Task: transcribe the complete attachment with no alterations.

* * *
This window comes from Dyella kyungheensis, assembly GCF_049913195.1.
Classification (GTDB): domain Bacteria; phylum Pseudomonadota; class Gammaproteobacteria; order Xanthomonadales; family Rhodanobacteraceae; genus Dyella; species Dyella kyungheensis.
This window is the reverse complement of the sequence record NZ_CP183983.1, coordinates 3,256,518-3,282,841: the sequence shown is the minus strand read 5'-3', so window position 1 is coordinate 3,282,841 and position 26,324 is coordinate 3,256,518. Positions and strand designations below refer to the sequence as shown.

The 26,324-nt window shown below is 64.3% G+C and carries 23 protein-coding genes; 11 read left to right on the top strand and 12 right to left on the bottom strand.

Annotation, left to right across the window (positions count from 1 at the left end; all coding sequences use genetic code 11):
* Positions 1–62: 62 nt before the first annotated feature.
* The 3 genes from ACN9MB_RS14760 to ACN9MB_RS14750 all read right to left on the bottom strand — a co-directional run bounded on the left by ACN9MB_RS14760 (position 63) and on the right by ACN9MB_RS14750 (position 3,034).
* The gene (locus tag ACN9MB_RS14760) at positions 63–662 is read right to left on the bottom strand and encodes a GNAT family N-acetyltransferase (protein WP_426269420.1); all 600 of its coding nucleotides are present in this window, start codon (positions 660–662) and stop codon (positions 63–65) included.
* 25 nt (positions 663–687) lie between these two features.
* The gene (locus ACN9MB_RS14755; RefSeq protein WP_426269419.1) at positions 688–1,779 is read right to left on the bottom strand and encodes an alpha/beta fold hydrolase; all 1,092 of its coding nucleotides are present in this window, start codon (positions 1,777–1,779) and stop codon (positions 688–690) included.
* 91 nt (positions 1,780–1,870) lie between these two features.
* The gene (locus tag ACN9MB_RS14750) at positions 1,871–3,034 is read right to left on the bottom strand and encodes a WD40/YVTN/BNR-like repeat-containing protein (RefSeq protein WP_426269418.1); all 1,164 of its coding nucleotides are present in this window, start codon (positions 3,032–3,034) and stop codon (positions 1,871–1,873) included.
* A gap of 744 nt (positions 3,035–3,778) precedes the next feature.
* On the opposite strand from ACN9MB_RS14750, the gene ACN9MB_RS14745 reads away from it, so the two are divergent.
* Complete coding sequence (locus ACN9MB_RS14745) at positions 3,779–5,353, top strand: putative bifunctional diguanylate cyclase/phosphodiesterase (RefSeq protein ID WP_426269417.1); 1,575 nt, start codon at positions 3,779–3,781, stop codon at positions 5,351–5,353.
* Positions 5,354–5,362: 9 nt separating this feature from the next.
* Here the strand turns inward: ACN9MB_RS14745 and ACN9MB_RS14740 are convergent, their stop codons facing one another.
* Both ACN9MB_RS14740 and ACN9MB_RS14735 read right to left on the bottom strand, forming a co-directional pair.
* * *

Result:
This window comes from Dyella kyungheensis, assembly GCF_049913195.1.
Classification (GTDB): domain Bacteria; phylum Pseudomonadota; class Gammaproteobacteria; order Xanthomonadales; family Rhodanobacteraceae; genus Dyella; species Dyella kyungheensis.
This window is the reverse complement of the sequence record NZ_CP183983.1, coordinates 3,256,518-3,282,841: the sequence shown is the minus strand read 5'-3', so window position 1 is coordinate 3,282,841 and position 26,324 is coordinate 3,256,518. Positions and strand designations below refer to the sequence as shown.

The 26,324-nt window shown below is 64.3% G+C and carries 23 protein-coding genes; 11 read left to right on the top strand and 12 right to left on the bottom strand.

Annotation, left to right across the window (positions count from 1 at the left end; all coding sequences use genetic code 11):
* Positions 1–62: 62 nt before the first annotated feature.
* The 3 genes from ACN9MB_RS14760 to ACN9MB_RS14750 all read right to left on the bottom strand — a co-directional run bounded on the left by ACN9MB_RS14760 (position 63) and on the right by ACN9MB_RS14750 (position 3,034).
* The gene (locus tag ACN9MB_RS14760) at positions 63–662 is read right to left on the bottom strand and encodes a GNAT family N-acetyltransferase (protein WP_426269420.1); all 600 of its coding nucleotides are present in this window, start codon (positions 660–662) and stop codon (positions 63–65) included.
* 25 nt (positions 663–687) lie between these two features.
* The gene (locus ACN9MB_RS14755; RefSeq protein WP_426269419.1) at positions 688–1,779 is read right to left on the bottom strand and encodes an alpha/beta fold hydrolase; all 1,092 of its coding nucleotides are present in this window, start codon (positions 1,777–1,779) and stop codon (positions 688–690) included.
* 91 nt (positions 1,780–1,870) lie between these two features.
* The gene (locus tag ACN9MB_RS14750) at positions 1,871–3,034 is read right to left on the bottom strand and encodes a WD40/YVTN/BNR-like repeat-containing protein (RefSeq protein WP_426269418.1); all 1,164 of its coding nucleotides are present in this window, start codon (positions 3,032–3,034) and stop codon (positions 1,871–1,873) included.
* A gap of 744 nt (positions 3,035–3,778) precedes the next feature.
* On the opposite strand from ACN9MB_RS14750, the gene ACN9MB_RS14745 reads away from it, so the two are divergent.
* Complete coding sequence (locus ACN9MB_RS14745) at positions 3,779–5,353, top strand: putative bifunctional diguanylate cyclase/phosphodiesterase (RefSeq protein ID WP_426269417.1); 1,575 nt, start codon at positions 3,779–3,781, stop codon at positions 5,351–5,353.
* Positions 5,354–5,362: 9 nt separating this feature from the next.
* Here the strand turns inward: ACN9MB_RS14745 and ACN9MB_RS14740 are convergent, their stop codons facing one another.
* Both ACN9MB_RS14740 and ACN9MB_RS14735 read right to left on the bottom strand, forming a co-directional pair.